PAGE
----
The changes to government housing benefit rules, the so-called bedroom tax, have meant people under-occupying accommodation are seeking smaller homes, putting increased pressure on the already limited supply in the social housing sector.  It is thought this has reduced the amount of one-bedroom social rented accommodation available for single homeless people.

The Homelessness Monitor report for England noted an upward trend in the number of people sleeping rough between 2010-15 (summary report Jan 2016).  It is thought this started to rise before major government cuts were implemented and increased significantly in 2014-15. In London many of these people are foreign nationals and there has been a sharp rise in those from central and Eastern Europe.

“Most key informants who commented in 2013 suggested that one probable explanation for this upward trend in rough sleeping was a weakening in the support available to the most vulnerable single homeless people…” England 2013 Homelessness Monitor report p31

Local authorities “…report far greater difficulties in providing ‘meaningful help’ to single homeless people than they do to families with children. Moreover, only six per cent of authorities report being able to provide an ‘excellent’ homelessness  prevention service for single person households, compared with 21 per cent who feel that they are able to offer such a service for families with children.” England 2016 Homelessness Monitor report p54

Regional contrasts in the official numbers of  homeless households have become more marked reflecting the existence of housing supply extremes between hotspots with rising rents and areas which are more economically depressed.  Shelter provided data, which has been mapped for England, showing that in 2016 one person in 51 in London was homeless, one in 63 in Luton and one in 116 in Birmingham (map BBC Dec 1st 2016).  In Tyneside the ratios were much more favourable, but South Tyneside was identified as a local black spot (Shields Gazette 1st Dec 2016).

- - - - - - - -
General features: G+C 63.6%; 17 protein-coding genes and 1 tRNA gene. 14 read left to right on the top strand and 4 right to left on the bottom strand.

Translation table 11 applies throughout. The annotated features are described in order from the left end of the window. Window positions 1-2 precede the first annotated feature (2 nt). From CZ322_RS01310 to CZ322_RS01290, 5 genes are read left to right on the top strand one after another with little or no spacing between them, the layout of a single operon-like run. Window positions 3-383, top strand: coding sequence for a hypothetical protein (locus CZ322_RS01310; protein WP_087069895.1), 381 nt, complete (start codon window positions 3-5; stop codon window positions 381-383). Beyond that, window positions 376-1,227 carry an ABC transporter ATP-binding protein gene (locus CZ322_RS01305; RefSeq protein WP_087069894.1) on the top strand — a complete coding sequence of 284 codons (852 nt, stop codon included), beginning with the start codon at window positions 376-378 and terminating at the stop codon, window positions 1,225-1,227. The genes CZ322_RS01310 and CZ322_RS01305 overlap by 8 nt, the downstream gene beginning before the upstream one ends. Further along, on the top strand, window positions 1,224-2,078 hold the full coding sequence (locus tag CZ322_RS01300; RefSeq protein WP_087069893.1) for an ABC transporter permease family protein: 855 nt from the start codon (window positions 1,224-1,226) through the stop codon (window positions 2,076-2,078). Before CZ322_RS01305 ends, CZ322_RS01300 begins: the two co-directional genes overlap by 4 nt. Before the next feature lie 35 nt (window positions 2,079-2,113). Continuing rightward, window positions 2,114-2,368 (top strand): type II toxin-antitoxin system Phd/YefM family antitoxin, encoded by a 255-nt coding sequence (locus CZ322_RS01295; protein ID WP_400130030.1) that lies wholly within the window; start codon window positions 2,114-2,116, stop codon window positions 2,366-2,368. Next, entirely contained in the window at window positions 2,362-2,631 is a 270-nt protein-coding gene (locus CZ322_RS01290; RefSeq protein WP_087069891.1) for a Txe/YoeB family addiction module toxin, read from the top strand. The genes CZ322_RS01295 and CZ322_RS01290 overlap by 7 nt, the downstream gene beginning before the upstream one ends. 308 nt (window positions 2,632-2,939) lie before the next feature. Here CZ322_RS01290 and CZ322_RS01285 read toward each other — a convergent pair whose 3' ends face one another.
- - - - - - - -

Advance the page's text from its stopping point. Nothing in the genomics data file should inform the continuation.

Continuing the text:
“While numbers have risen only 8% in the North over the past three years, the comparable figures for the South of England and for London are 44% and 61%,
respectively.” England 2013 Homelessness Monitor report p36

“Generally, 2014/15 saw a perpetuation of previous trends, with London and the South
diverging further from the Midlands and the North.” England 2016 Homelessness Monitor report p58

An increasing proportion of those made homeless are from the private rented sector while homelessness acceptances resulting from mortgage repossession have remained at a more constant level.

Newcastle see: https://newcastleareas.wordpress.com/homelessness/homelessness-in-newcastle/

Last updated Dec 4th 2016.

One thought on “Homelessness

Leave a Reply

Fill in your details below or click an icon to log in:

WordPress.com Logo

You are commenting using your WordPress.com account. Log Out / Change )

Twitter picture

You are commenting using your Twitter account. Log Out / Change )

Facebook photo

You are commenting using your Facebook account. Log Out / Change )

Google+ photo

You are commenting using your Google+ account. Log Out / Change )

Connecting to %s